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Featured Advisor

Ed Meek
CEO/Investment Advisor

Edge Portfolio Management


State: IL

At Edge, a low client to advisor ratio allows for personal and customized service for each individual.  Our goal is to work as a team for each client to provide not only portfolio management but wealth coordination and financial planning.  We make every effort to have frequent communication with our clients and to provide timely response to calls and emails.  I also enjoy spending time with my wife and three kids, playing and following basketball, playing golf, and participating as an advisory board member for Breakthrough Urban Ministries.

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Media Use Across the Generations: It's On!

While baby boomers watch TV, younger generations are online

It’s 10 p.m. Do you know where America’s eyes are? 

If you are a baby boomer, chances are you are watching TV. If you are the parent of a teenaged millennial, your 13-17 year-old, too, is most likely watching TV, but they are probably also on Facebook.

An extensive Ad  Age surveyoffers an eye-opening snapshot of media consumption across the generations. It is further evidence of just how much technology, old and new school, has become an integral part of our lives. The survey tracks five generations--Baby boomers, Generation X (30-36 year-olds), adult millennials (18-29, teenage millennials, and iGen (12 and under)-- across five periods of  the day. Beginning at 6 a.m., we are turned on, plugged in and logged on.

In breaking down online activities, Facebook rates its own category, and with ample reason. We spend about a third of our time on the dominant social network. Not surprisingly, it is being used most by younger generations. When the clock strikes 9 a.m. 44 percent of adult millennials are using Facebook compared to 26 percent of baby boomers. For teens, Facebook rates second just behind listening to music.  Nearly half of baby boomers, meanwhile, are online gathering news and information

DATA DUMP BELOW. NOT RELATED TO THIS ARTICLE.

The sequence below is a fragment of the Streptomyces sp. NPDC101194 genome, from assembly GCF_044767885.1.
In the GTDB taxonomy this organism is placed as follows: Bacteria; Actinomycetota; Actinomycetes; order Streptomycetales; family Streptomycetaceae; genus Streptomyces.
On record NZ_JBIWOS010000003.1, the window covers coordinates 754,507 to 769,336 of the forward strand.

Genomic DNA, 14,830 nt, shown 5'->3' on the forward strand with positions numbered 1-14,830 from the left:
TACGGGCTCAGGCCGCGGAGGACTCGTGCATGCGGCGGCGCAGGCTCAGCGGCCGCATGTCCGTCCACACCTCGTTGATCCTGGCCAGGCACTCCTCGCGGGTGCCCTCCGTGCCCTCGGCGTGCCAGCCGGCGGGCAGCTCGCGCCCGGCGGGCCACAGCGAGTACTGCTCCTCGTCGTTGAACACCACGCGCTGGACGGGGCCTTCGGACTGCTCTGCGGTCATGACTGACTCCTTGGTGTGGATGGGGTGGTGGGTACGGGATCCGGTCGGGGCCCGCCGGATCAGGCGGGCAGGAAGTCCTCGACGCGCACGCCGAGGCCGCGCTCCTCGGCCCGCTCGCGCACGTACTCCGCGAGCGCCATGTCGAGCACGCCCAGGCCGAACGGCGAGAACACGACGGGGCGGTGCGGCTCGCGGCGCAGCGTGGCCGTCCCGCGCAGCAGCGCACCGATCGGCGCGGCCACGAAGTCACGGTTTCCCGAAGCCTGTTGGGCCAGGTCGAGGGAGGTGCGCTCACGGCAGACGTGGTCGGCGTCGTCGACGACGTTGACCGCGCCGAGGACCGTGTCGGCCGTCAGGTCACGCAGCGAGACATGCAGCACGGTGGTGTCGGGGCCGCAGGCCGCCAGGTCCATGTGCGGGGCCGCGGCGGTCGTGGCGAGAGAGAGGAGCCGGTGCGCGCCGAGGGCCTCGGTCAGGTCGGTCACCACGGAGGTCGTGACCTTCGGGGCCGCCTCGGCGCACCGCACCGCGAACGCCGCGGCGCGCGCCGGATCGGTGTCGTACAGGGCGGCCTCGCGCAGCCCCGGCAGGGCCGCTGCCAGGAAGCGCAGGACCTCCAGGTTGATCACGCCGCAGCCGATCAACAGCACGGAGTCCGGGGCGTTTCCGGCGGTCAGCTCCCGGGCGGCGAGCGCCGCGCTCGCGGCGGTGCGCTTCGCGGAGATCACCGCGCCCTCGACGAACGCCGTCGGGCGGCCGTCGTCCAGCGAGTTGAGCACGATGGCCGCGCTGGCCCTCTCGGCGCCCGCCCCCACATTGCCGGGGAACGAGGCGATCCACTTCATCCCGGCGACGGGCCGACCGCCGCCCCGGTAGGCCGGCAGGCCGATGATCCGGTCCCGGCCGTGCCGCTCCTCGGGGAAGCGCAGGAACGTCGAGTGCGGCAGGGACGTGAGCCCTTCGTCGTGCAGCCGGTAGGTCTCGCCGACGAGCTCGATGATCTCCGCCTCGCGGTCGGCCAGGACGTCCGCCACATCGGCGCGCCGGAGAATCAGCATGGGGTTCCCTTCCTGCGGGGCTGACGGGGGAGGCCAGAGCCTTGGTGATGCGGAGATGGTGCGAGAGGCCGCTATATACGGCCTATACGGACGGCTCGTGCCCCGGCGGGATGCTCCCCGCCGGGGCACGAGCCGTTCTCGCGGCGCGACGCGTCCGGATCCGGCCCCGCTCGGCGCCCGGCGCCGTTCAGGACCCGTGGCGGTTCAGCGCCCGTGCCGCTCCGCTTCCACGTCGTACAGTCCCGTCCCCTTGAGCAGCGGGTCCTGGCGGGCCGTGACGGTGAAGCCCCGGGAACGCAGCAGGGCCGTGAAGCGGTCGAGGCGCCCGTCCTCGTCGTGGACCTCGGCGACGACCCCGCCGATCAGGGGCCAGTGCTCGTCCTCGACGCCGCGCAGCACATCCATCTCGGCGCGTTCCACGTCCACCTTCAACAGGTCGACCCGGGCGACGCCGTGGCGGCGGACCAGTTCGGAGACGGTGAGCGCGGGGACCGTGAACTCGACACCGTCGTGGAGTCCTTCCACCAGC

As the day unfolds, TV makes its comeback. Beginning at 5 p.m. and on through the night and wee hours, TV rules across all the generations (except for iGens, who between 11 p.m. and 2 a.m. (when presumably they should be asleep) are engaged with their personal media players.

While boomers are watching television or movies on television, younger generations are more likely to be surfing the web for news or entertainment (when they are not on Facebook, of course).

Watching videos online, too, seems to be the provence of the young. Between 8-11 p.m., only 12 percent of boomers are watching videos compared to 26 percent of teen millennials.  But boomers and Generation X are most likely to be reading a book or shopping online during these hours, while nearly a quarter of  teen millennials and iGens are playing console games.

One is heartened that 19 percent of iGens are reading books between the hours of 8-11 p.m.. But are they reading for pleasure or homework?